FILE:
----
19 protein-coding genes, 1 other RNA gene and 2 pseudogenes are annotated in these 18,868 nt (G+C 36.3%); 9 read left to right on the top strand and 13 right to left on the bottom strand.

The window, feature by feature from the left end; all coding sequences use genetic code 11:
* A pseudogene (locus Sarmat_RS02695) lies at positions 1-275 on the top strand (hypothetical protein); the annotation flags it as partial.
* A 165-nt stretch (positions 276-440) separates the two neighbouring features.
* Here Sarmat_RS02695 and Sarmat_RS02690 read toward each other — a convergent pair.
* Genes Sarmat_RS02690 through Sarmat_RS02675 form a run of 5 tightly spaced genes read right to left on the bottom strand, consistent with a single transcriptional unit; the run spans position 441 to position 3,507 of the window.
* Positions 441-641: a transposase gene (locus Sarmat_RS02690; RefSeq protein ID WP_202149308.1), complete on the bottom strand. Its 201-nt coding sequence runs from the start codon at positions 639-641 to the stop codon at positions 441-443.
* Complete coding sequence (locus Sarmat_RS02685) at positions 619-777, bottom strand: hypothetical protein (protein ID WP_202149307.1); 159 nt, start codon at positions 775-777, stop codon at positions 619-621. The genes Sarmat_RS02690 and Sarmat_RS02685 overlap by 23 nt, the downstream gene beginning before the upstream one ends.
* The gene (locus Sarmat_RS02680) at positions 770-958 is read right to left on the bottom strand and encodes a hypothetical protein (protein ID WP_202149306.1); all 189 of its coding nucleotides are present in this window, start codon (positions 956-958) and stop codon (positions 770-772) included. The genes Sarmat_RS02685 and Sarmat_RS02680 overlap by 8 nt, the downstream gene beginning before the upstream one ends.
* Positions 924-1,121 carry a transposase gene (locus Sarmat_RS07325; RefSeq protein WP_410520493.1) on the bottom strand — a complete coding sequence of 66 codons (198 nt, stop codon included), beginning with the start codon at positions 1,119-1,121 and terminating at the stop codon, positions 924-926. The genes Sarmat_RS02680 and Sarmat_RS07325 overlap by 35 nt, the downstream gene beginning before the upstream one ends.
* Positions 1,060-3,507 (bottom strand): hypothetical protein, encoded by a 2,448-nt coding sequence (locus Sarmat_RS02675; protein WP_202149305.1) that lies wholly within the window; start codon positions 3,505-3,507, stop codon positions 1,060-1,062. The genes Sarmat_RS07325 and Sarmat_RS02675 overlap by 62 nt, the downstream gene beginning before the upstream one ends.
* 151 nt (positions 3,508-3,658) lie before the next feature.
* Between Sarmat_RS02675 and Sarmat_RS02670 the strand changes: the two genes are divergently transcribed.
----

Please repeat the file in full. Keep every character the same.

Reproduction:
19 protein-coding genes, 1 other RNA gene and 2 pseudogenes are annotated in these 18,868 nt (G+C 36.3%); 9 read left to right on the top strand and 13 right to left on the bottom strand.

The window, feature by feature from the left end; all coding sequences use genetic code 11:
* A pseudogene (locus Sarmat_RS02695) lies at positions 1-275 on the top strand (hypothetical protein); the annotation flags it as partial.
* A 165-nt stretch (positions 276-440) separates the two neighbouring features.
* Here Sarmat_RS02695 and Sarmat_RS02690 read toward each other — a convergent pair.
* Genes Sarmat_RS02690 through Sarmat_RS02675 form a run of 5 tightly spaced genes read right to left on the bottom strand, consistent with a single transcriptional unit; the run spans position 441 to position 3,507 of the window.
* Positions 441-641: a transposase gene (locus Sarmat_RS02690; RefSeq protein ID WP_202149308.1), complete on the bottom strand. Its 201-nt coding sequence runs from the start codon at positions 639-641 to the stop codon at positions 441-443.
* Complete coding sequence (locus Sarmat_RS02685) at positions 619-777, bottom strand: hypothetical protein (protein ID WP_202149307.1); 159 nt, start codon at positions 775-777, stop codon at positions 619-621. The genes Sarmat_RS02690 and Sarmat_RS02685 overlap by 23 nt, the downstream gene beginning before the upstream one ends.
* The gene (locus Sarmat_RS02680) at positions 770-958 is read right to left on the bottom strand and encodes a hypothetical protein (protein ID WP_202149306.1); all 189 of its coding nucleotides are present in this window, start codon (positions 956-958) and stop codon (positions 770-772) included. The genes Sarmat_RS02685 and Sarmat_RS02680 overlap by 8 nt, the downstream gene beginning before the upstream one ends.
* Positions 924-1,121 carry a transposase gene (locus Sarmat_RS07325; RefSeq protein WP_410520493.1) on the bottom strand — a complete coding sequence of 66 codons (198 nt, stop codon included), beginning with the start codon at positions 1,119-1,121 and terminating at the stop codon, positions 924-926. The genes Sarmat_RS02680 and Sarmat_RS07325 overlap by 35 nt, the downstream gene beginning before the upstream one ends.
* Positions 1,060-3,507 (bottom strand): hypothetical protein, encoded by a 2,448-nt coding sequence (locus Sarmat_RS02675; protein WP_202149305.1) that lies wholly within the window; start codon positions 3,505-3,507, stop codon positions 1,060-1,062. The genes Sarmat_RS07325 and Sarmat_RS02675 overlap by 62 nt, the downstream gene beginning before the upstream one ends.
* 151 nt (positions 3,508-3,658) lie before the next feature.
* Between Sarmat_RS02675 and Sarmat_RS02670 the strand changes: the two genes are divergently transcribed.